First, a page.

When my dad joined the Methodists, having got hitched to my mum, one of the first things he had to do was to sign the “Pledge.”  This was a solemn undertaking not to touch a drop of the evil drink and become a life-long tee-totaller. The non-conformists churches had close links with the Temperance Movement which was also very strong in the 19th and early 20th Centuries. Alcohol was identified as being at the root of much that was wrong in society. I’m fairly sure that before he signed up, my dad used to enjoy a few pints in the pub with his mates after work. But after he became a Methodist he didn’t touch a drop, except for a small glass of port on Christmas Day, diluted by lemonade. Methodists don’t even have real red wine when taking the Sacrament, their version of Holy Communion. They substitute blackcurrent or grape juice instead, to represent the blood of Christ.

 I recently watched a documentary about the days of the Commonwealth, the 1650’s, when Oliver Cromwell, the Lord Protector, governed Britain and his Puritan Church set the rules for the nation. In order to “purify” the country from unspiritual and sinful pursuits, the Puritans banned many entertainments and amusements. I think they even banned dancing round the maypole and tried to abolish the festivities of Christmas. I think the Methodists partly took up this mantle two or three centuries later, although not pushing it to such extremes. Fun and entertainment were largely not approved of on Sundays. This was the case in my childhood. Sunday was a religious day devoted to worshipping in church ( chapel) and for us youngsters to go to Sunday School. For my sister, Glenys, and I, these special rules for Sunday made for a fairly miserable time. It was as if our much looked forward to weekend had been truncated to just one day. Most of our rest, relaxation and fun had to be crammed into Saturday. Then, on Sunday, it was back to being serious, wearing formal clothes and being forced to do things that we didn’t want to do.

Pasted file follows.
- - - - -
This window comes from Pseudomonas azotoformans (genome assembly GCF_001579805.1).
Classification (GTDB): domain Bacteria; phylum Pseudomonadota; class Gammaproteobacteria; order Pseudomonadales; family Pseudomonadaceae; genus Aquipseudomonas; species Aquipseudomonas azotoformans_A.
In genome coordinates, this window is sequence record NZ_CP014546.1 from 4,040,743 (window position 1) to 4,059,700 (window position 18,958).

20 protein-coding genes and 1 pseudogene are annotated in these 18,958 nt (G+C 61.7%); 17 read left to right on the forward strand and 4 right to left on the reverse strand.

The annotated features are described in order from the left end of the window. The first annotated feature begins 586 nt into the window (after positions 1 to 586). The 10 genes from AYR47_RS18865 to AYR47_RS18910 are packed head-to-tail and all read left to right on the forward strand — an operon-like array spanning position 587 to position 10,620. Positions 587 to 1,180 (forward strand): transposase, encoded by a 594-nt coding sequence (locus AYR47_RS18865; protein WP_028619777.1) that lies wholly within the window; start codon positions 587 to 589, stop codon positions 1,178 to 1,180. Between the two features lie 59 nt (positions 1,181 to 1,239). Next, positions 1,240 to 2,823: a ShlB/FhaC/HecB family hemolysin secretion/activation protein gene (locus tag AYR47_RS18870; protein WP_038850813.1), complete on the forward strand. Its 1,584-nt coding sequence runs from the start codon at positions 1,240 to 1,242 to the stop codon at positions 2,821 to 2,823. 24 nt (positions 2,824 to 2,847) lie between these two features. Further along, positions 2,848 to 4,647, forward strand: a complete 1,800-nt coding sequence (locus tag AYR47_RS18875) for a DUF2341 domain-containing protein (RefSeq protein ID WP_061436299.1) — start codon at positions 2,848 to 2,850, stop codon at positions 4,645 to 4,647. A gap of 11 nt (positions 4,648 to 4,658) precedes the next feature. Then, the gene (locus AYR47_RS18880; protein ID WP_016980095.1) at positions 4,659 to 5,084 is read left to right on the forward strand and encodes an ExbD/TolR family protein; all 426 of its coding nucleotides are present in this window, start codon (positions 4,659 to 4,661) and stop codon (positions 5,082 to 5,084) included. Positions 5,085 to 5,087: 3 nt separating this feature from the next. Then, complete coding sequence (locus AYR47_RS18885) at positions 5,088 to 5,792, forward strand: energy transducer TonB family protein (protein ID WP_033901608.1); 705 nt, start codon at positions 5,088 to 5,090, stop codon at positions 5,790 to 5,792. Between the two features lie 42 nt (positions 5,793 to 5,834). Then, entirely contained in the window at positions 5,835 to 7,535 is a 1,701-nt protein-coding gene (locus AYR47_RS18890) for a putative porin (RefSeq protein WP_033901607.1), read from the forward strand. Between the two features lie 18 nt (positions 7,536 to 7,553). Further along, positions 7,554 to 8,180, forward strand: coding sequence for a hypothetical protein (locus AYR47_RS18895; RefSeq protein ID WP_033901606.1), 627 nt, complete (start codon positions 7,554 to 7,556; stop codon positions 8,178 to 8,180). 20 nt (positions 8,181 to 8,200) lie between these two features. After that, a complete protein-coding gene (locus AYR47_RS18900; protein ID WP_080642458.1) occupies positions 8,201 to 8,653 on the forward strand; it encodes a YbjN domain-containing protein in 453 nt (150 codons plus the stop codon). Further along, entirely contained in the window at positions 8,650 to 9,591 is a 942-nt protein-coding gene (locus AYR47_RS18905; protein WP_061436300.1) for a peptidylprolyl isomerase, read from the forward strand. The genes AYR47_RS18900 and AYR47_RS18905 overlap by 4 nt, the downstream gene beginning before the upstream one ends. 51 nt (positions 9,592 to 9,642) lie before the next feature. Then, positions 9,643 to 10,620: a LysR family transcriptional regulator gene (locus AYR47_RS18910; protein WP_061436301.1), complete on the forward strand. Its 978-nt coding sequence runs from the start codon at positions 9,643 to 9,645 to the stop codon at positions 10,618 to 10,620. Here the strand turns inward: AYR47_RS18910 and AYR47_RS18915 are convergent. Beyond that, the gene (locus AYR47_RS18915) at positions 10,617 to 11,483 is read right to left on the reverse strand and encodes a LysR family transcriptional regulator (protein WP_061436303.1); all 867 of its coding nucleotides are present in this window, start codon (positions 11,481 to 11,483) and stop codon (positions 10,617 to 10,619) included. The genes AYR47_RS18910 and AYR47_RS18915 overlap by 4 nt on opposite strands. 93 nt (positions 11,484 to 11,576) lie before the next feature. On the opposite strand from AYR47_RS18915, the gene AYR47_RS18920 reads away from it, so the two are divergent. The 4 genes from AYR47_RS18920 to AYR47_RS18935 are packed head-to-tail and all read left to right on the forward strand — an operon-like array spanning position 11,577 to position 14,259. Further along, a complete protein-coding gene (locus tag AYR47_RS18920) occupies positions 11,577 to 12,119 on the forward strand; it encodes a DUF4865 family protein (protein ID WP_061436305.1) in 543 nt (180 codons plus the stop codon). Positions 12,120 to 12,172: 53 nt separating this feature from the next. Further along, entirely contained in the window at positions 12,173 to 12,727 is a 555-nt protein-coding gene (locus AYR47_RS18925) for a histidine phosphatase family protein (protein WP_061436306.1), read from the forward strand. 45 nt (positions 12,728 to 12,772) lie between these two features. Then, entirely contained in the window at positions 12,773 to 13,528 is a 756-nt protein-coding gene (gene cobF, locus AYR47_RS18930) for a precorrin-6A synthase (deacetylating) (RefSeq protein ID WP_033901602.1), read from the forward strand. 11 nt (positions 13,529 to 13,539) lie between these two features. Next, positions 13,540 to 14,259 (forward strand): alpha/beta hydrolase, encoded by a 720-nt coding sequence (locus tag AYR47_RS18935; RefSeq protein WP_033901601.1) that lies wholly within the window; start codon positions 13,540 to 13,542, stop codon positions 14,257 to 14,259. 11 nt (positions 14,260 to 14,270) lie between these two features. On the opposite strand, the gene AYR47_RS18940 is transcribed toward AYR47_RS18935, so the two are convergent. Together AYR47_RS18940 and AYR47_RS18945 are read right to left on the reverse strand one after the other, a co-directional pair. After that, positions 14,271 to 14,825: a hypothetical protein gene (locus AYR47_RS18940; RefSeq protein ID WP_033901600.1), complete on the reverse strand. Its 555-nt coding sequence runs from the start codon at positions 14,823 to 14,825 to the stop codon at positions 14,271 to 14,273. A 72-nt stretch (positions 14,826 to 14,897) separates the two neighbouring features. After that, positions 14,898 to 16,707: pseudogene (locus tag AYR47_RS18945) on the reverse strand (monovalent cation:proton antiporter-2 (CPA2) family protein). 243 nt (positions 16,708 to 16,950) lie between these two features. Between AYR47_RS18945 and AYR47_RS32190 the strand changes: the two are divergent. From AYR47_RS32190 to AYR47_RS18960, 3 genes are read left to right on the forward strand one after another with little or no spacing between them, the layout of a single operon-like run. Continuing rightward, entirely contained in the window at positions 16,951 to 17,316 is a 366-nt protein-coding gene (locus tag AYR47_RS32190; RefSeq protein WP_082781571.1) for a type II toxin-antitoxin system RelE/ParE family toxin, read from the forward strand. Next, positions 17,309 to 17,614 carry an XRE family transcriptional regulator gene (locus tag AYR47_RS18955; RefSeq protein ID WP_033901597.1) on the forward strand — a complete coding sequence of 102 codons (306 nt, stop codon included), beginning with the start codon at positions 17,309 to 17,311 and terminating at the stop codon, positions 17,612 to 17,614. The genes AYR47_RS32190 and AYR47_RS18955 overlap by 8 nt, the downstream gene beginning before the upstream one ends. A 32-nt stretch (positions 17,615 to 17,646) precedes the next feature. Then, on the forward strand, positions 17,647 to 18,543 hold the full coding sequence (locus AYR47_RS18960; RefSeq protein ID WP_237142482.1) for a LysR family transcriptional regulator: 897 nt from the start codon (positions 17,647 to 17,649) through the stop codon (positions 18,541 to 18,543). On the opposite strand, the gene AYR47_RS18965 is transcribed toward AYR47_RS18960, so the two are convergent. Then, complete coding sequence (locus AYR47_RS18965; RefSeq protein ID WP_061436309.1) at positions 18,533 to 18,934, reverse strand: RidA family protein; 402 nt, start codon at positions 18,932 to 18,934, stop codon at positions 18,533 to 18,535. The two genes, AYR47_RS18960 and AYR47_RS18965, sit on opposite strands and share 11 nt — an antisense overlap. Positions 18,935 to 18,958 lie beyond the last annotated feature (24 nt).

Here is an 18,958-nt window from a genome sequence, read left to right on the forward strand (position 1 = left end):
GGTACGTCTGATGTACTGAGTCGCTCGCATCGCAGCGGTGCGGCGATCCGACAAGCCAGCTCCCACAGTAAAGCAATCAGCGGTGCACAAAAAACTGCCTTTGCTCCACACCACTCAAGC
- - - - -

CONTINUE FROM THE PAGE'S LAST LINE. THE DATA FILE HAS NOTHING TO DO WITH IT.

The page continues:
It must be remembered however that in the 1950’s and 60’s, when I was young, the Sunday Trading Laws were still strictly enforced. The churches and religious pressure groups still had power and influence. So practically all the shops and places of entertainment were closed on Sundays. It wasn’t like the free and easy regime of today where Sunday is almost like a full-blown Saturday and the main thing being worshipped is materialism. Back then, town centres were dead on Sundays and the streets mostly deserted. We didn’t even have a bus service on Sunday morning and a very restricted service after lunch. There were no professional football matches and no “Super Sundays” on Sky Sports. Therefore, even without our Methodist strictures, it would still have been a potentially more boring and empty day with fewer opportunities for entertainment.

  However, my family took all this up a few notches thanks to the puritanical-style rules of the chapel. My sister and I were forbidden to play out out on Sundays. We could not see our friends. We were not allowed to have an ice-cream on a Sunday even when the chiming van drove temptingly down our street. We could not play any sport or even watch it on TV. In the 1960’s, ITV’s football highlights show “The Big Match” was screened on a Sunday afternnon but I wasn’t allowed to watch it. We had to go to morning Sunday School, afternoon Sunday School and then the evening service. When I got older I even got sent to Bible study class after the service finished.